Strawberry Picking Tips
This month's notes: October 2015: Strawberries and blueberries each have a very brief season; don't miss them: See your state's crop availability calendar for more specific dates of upcoming crops. And see our guide to local fruit and vegetable festivals, such as strawberry festivals and blueberry festivals. Organic farms are identified in green! Also make your own ice cream - see How to make ice cream and ice cream making equipment and manuals. Have fun, eat healthier and better tasting, and save money by picking your own locally grown fruit and vegetables, and then using our easy canning and freezing directions
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In the U.S. strawberries typically peak during April in Florida and Texas, May in the deep South, and in early June in middle sections and later June in the far North and Canada. Keep in mind that crops are ready at various times of the month depending on which part of the state you are located. In order to produce good local strawberries, producers depend on ideal spring weather conditions.
Strawberry Recipes, Canning and Freezing Strawberries
- Strawberry jam (with pectin) (uses less sugar or honey and less cooking)
- Strawberry jam (without pectin) (requires much more sugar and cooking)
- Strawberry (and other berry) jams without sugar
- Strawberry jelly
- Strawberry-rhubarb jam!
- Homemade strawberry ice cream (regular, low fat, nonfat, low sugar, vanilla and even gelato)
- Canning strawberries
- How to make fruit juice - strawberry and other berries
- Strawberry pie filling
- Easy Rhubarb-Strawberry pie
- Fig-strawberry jam
- Fig-strawberry jam, made with Jello gelatin
Strawberry Facts, Measurements and Tips
- Picking the best strawberries: Select firm, fully red berries. Strawberries DO NOT continue ripen after they are picked! In the photo, only the berry on the far right is completely ripe.
- Strawberry festivals: Most areas that grow strawberries have a strawberry festival, at which you can taste all kinds of fresh strawberry foods, pies, jams, cakes - and most commonly, fresh strawberry shortcake. To find out where and when there is one near you, see this page for a list of strawberry festivals, sorted by state!
- Strawberries measurements: government agriculture
websites tell us that
1 quart = 2 pints = 4 cups and is about the same as 1 liter and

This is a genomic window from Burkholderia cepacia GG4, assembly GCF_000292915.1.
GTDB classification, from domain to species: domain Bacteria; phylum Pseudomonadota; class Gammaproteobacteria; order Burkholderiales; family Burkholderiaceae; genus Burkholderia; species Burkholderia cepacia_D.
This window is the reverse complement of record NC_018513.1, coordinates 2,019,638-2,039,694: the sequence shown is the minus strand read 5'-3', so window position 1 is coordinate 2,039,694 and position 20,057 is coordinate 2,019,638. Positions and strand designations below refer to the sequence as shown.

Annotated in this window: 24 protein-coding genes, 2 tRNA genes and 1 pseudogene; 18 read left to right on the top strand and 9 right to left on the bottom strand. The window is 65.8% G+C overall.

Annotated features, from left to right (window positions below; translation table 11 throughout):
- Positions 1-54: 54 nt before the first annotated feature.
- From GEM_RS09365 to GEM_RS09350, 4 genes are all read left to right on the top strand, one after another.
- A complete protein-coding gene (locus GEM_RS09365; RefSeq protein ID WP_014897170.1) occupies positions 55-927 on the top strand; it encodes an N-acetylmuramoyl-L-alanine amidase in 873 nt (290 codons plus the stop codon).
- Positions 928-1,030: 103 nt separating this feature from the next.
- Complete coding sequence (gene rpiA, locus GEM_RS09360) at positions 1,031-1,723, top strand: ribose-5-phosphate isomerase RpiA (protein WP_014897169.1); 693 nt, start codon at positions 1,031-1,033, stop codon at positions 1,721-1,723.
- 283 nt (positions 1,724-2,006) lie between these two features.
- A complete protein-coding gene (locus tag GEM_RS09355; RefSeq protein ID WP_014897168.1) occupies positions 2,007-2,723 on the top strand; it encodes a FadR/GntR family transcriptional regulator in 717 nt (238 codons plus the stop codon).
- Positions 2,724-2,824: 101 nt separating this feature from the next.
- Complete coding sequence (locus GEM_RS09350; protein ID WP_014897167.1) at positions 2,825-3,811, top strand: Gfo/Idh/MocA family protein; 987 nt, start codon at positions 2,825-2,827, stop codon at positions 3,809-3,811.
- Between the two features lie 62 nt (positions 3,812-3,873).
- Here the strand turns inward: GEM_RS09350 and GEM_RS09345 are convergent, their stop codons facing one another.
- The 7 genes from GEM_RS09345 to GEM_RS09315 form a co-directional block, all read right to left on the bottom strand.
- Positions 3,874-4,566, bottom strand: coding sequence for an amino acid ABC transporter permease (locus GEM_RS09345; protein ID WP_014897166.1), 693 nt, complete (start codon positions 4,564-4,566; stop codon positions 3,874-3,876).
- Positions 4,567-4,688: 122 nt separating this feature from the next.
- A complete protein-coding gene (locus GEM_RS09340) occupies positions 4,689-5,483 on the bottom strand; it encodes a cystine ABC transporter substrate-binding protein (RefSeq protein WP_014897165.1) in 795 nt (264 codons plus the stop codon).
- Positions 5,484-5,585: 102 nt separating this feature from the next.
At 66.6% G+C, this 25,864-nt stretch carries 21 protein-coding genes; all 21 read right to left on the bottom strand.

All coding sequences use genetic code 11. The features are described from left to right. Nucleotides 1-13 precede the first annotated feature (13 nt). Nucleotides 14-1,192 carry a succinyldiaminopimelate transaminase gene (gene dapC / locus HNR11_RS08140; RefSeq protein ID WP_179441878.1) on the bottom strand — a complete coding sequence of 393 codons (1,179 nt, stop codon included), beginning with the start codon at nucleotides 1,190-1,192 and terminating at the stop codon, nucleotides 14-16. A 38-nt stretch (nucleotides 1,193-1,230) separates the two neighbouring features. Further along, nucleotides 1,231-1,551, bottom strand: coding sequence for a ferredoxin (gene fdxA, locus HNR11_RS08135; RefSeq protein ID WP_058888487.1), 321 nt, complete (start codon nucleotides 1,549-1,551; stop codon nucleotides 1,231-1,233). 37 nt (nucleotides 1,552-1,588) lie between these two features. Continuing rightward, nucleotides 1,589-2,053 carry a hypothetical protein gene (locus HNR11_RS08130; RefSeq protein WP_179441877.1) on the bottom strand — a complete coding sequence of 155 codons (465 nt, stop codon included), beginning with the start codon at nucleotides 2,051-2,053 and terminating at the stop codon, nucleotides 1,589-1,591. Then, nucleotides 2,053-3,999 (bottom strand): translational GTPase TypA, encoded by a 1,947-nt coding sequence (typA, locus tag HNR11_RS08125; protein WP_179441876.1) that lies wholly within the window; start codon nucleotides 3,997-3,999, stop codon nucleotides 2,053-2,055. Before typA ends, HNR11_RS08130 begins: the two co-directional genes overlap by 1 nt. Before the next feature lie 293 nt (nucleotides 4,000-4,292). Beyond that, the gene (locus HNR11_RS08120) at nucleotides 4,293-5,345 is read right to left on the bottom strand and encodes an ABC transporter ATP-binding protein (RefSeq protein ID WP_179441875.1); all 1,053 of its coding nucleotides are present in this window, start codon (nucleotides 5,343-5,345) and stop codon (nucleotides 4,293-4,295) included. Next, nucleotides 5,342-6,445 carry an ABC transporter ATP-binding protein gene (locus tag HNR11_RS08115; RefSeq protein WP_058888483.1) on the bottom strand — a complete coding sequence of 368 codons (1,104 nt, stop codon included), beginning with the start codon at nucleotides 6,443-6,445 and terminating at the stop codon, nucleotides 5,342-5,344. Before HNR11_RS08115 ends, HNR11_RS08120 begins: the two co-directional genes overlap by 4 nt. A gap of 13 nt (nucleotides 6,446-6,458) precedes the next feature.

1 quart of fresh strawberries weighs 1.25 lbs to 1.5 lbs (or 600 to 700 g). Of course, the weight varies on variety and weather conditions.
1 quart is normally enough for 4 servings, although I'll admit my son can eat 1 pint by himself!
- In general, 1 quart of fresh, whole, just-picked strawberries = approximately 3¾ cups hulled, whole berries. In other words, removing the caps/hulls and the occasional mushy berry means you lose 1/4 cup or about 7 to 10% of every quart you pick.
- One cup of strawberries contains only about 50 calories
- U-pick strawberries are much healthier than store-bought. Consumer reports says store bought strawberries have so many pesticide and fungicide residues on they, that they don't recommend you eat them at all!
- U-pick strawberry farms typically sell berries by the pound. 1 lbs of fresh strawberries is about 2/3 of a quart.
- It takes about 10 to 15 minutes to pick a quart, if the berries are reasonably plentiful
- The strawberry plant adapts to wide variety of soil conditions, but does not tolerate drought well, and the berries quickly rot if the weather is rainy. For this reason, the plants are usually grown on raised beds through plastic mulch!
- Cultivation of strawberries began in Europe in the 1300's, but the berry only became very popular in the early 1900's in California.
- Do the math and be careful not to over-purchase as strawberries quickly mold when left at room temperature, and only last a couple of days in the refrigerator.
- You can easily freeze berries that you cannot use right away - just wash, cut the hulls off and pop them into a ziplock bag, removing as much air as possible. Those vacuum food sealers REALLY do a good job of this! The berries will keep for many months frozen without air.
- Want to grow your own strawberries? Here's an article about how to: Strawberries are an Excellent Fruit for the Home Garden, HYG-1424-98!
- See this page for many more fun and interesting strawberry facts, nutritional information and trivia
Before you leave to go to the farm:
- Always call before you go to the farm - strawberries are affected by weather (both rain and cooler temperature) more than most crops. And when they are in season, a large turnout can pick a field clean before noon, so CALL first!